Applicants currently may only sit this examination twice during the one application procedure. Upon the successful completion of the adaptation period an applicant moves on to stage 3 or 4 depending on the result achieved.

Adaptation Period

After stage 2 the applicant may be required to complete a period of adaptation (six months to three years) during which an applicant makes up any deficiencies which have been identified during the course of the Equivalence Exam.This period of adaptation is carried out in a manner directed by PSI under the guidance and supervision of a tutor pharmacist and must be completed pharmacist registration in Ireland within the length of time of the adaptation period assigned plus three years. It may be carried out in a hospital or community pharmacy under the supervision of a tutor pharmacist. The applicant is responsible for sourcing the adaptation period placement.
This adaptation period ensures that in cases where a doubt exists in respect of the qualification held, that an applicant acquires any competencies which appear to be deficient,and which are necessary to practice safely as a pharmacist in the State. The PSI does not assess language competence at any stage during the recognition process.There is a language competence requirement for registration. In order to successfully complete an adaptation period it may be necessary for any applicant who lacks language knowledge to up skill in this regard. Upon the successful completion of the adaptation period an applicant moves on to stage 4.

Professional Registration Exam

Stage 4 of the process requires an applicant to sit and pass the Professional Registration Exam of the PSI. When all the stages of the process have been completed an applicant will be issued with a certificate from PSI confirming that their qualification is “a qualification appropriate for practice in the State”.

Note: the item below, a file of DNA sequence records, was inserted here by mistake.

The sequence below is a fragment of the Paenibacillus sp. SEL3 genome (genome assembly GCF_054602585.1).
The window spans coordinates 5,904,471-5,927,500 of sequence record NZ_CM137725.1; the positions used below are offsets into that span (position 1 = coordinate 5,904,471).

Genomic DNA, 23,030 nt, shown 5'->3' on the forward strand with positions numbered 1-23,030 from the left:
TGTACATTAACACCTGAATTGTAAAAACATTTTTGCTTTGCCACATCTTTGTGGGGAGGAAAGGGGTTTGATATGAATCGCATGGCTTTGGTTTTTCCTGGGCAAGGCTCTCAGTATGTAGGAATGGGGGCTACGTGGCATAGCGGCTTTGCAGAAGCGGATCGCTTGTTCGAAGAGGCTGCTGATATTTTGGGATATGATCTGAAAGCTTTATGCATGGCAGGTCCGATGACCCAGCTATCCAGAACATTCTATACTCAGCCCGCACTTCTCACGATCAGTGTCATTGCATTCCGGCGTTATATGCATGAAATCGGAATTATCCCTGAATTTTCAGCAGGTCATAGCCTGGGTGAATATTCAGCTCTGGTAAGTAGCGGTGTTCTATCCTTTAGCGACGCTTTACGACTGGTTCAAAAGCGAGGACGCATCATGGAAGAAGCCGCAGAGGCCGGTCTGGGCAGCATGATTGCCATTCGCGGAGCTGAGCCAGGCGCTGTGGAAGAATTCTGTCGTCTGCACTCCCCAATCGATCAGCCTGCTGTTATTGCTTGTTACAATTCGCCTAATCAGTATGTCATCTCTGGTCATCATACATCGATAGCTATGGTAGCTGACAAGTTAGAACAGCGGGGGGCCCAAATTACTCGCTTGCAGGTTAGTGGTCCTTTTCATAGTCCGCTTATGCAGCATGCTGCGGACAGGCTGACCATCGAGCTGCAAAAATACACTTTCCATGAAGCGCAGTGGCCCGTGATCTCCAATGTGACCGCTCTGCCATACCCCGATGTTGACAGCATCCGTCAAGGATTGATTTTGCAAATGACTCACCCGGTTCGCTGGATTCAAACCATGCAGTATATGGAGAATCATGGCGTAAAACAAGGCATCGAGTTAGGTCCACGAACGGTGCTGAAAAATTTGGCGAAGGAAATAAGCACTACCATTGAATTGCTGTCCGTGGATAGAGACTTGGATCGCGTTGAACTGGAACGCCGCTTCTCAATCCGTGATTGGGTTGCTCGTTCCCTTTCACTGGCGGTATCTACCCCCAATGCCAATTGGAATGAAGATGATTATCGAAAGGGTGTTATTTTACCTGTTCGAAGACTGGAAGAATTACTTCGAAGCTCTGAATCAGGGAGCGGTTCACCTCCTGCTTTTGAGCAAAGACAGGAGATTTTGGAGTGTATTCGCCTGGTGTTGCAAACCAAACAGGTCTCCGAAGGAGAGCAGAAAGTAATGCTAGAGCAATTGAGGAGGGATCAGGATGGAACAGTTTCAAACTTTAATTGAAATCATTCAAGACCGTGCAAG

Having obtained such a certificate an applicant may then (and only then) apply to be registered as a pharmacist.All persons who are not nationals of a relevant state will be required to satisfy a language competency requirement at the point of registration. Registration as a pharmacist is a separate process. Information on the registration process operated by the PSI is available at Information on the language competence standards required in order to register is also available.

Immigration and Visa

Employment (Permits etc.)

GUIDE TO SUPPORTING DOCUMENTATIONYour signed and dated summary application form and the appropriate fee (where applicable) must be accompanied by the supporting documentation set out below.If you do not submit the required documentation your application may be refused on the basis of insufficient documentation.
Two colour passport sized photographs not more than 6 months oldYour name and visa application reference number must be printed clearly on the back. More information on photograph requirements here.
Your current passport and a full copy of any previous passports
Your current passport must be valid for at least 12 months after your proposed date of arrival in Ireland.
A signed letter of application including your full contact detailsoutlining your reason for wanting to come to Ireland,

giving details of any members of your family who are currently in Ireland, or any other EU Member State,

giving details of how long you intend to stay in Ireland,

giving details of where you intend to stay while you are in Ireland,

undertaking that you will observe the conditions of your visa, that you will not become a burden on the State, and that you will leave the State on the expiry of your permission to remain.

Employment Permit from the Department of Jobs, Enterprise & InnovationYou must supply one of the following: